By Ruben Navarrette
Washington Post Writers Group
On immigration, Hillary Clinton is a work in progress — and has been since she entered politics more than a dozen years ago. Depending on which audience she is trying to please, she assumes one of two conflicting personas: Restrictionist Hillary or Reform Hillary.
In 2003, Restrictionist Hillary told conservative radio host John Grambling that she was "adamantly against illegal immigrants" and that "we've got to do more at our borders."
In 2006, while serving in the Senate, Restrictionist Hillary told the New York Daily News that she supported more fencing along the U.S.-Mexico border because "a country that cannot control its borders is failing at one of its fundamental obligations." That same year, she voted for the Secure Fence Act, which directed the Department of Homeland Security to construct 700 miles of double border fencing.
In 2008, during a presidential debate with Barack Obama, Restrictionist Hillary tried to woo organized labor by blaming lost jobs on "employers who exploit undocumented workers and drive down wages." She mentioned an African-American man who had told her: "I used to have a lot of construction jobs, and now it just seems like the only people who get them anymore are people who are here without documentation."
During that debate, Clinton also said that she didn't agree with "deporting people, rounding them up." Yet, while serving as secretary of state from 2009 to 2013, Restrictionist Hillary was part of an administration that turned that into an art form.
And in 2014, as more than 60,000 refugees from Central America — most of them unaccompanied children — crossed the U.S.-Mexico border, Restrictionist Hillary said coldly during a CNN town hall that the kids "should be sent back" because "we have to send a clear message: Just because your child gets across the border, that doesn't mean the child gets to stay."
Then there is Reform Hillary, who has emerged recently now that Clinton is once again running for president and needs the support of Latino voters who favor a more honest and more common-sense approach to the problem.
Last month, during a speech to the annual "Women in the World" summit in New York, Reform Hillary seemed to take a swipe at Republicans — but then again could have been talking about some Democrats — when she criticized those who "would deport mothers working to give their children a better life rather than risk the ire of talk radio."
The following week, Reform Hillary celebrated Cinco de Mayo by speaking at a mostly Latino high school in Las Vegas, where she called for illegal immigrants to be given "a path to full and equal citizenship." She also accused Republicans who support legal status for the undocumented but not citizenship of pushing "second-class status."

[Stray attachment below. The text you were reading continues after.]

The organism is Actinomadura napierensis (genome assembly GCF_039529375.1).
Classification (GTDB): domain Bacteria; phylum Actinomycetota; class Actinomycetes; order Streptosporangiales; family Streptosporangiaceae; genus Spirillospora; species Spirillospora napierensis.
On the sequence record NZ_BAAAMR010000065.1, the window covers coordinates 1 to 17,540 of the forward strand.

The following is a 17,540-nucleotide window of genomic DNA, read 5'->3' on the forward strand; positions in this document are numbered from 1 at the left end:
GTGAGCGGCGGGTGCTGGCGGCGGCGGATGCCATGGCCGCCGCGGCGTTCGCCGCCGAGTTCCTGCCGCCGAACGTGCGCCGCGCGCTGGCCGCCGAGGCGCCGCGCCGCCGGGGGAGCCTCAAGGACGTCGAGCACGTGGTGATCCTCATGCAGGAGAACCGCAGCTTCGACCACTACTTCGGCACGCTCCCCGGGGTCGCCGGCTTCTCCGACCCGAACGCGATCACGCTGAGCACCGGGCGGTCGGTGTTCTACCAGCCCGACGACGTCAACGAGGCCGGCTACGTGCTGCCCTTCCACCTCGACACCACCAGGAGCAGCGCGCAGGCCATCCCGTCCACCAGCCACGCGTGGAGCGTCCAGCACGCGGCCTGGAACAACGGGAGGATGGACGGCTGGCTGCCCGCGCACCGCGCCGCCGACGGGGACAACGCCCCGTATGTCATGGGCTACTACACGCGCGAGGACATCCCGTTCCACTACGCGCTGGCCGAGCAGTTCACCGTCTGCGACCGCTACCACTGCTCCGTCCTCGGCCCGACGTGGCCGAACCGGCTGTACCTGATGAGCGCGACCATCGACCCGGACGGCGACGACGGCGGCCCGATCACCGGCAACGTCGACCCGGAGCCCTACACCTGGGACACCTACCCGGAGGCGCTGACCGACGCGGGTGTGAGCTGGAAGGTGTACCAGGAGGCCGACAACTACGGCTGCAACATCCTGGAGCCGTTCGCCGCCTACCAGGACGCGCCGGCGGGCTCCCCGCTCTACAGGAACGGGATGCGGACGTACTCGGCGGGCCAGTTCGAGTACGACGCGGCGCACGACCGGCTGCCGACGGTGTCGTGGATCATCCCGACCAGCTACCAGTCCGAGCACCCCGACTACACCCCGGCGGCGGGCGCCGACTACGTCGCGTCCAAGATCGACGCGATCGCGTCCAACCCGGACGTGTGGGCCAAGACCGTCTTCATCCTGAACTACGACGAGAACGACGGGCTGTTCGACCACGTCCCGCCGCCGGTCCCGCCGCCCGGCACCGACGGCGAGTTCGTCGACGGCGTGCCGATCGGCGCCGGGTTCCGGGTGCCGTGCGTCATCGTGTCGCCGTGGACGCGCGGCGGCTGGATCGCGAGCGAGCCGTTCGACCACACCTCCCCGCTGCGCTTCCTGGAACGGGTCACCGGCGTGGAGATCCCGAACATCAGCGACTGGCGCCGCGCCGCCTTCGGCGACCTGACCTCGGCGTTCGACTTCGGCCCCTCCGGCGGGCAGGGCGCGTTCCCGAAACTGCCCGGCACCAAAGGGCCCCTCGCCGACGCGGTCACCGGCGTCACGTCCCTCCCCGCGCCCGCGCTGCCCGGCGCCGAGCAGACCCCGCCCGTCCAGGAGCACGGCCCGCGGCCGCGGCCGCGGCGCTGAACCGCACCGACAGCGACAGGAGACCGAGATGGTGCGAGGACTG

But what was Clinton pushing? A poison pill. "Full and equal citizenship" will never get through Congress. So by setting the bar impossibly high, Reform Hillary all but ensures nothing will be done. This suits her fine because she doesn't want to be known as a pro-amnesty Democrat any more than Obama did, and she'd rather have a wedge issue than a workable solution.
Finally, Reform Hillary — who, during a visit to Iowa in September, sprinted away from a group of undocumented young people who asked if she would continue Obama's "deferred action" — has chosen an ex-Dreamer as her campaign's Latino outreach director. Peruvian-born Lorella Praeli, who was undocumented for more than a decade before obtaining a green card, will also deal with the media on Latino issues, including immigration.
Praeli, who worked for the undocumented youth organization "United We Dream," has previously been critical of Clinton. Last year, Praeli blasted the candidate's double talk and told CNN: "If you want Latinos to stand with you. If you want the immigrant community to see you as a champion on this issue, you're going to have to make some difficult choices. And you're going to have to take a firm position."
What position will the likely Democratic nominee ultimately take on immigration? I don't think even she knows. What she says today could change tomorrow.
And like Obama — once the heat is turned up and divisions appear between various Democratic constituencies — she'll find it difficult to tell the truth, keep promises, remain consistent, and not betray supporters.
That is where character comes in. Does anyone know where Clinton can get some?
Reach Ruben Navarrette at firstname.lastname@example.org.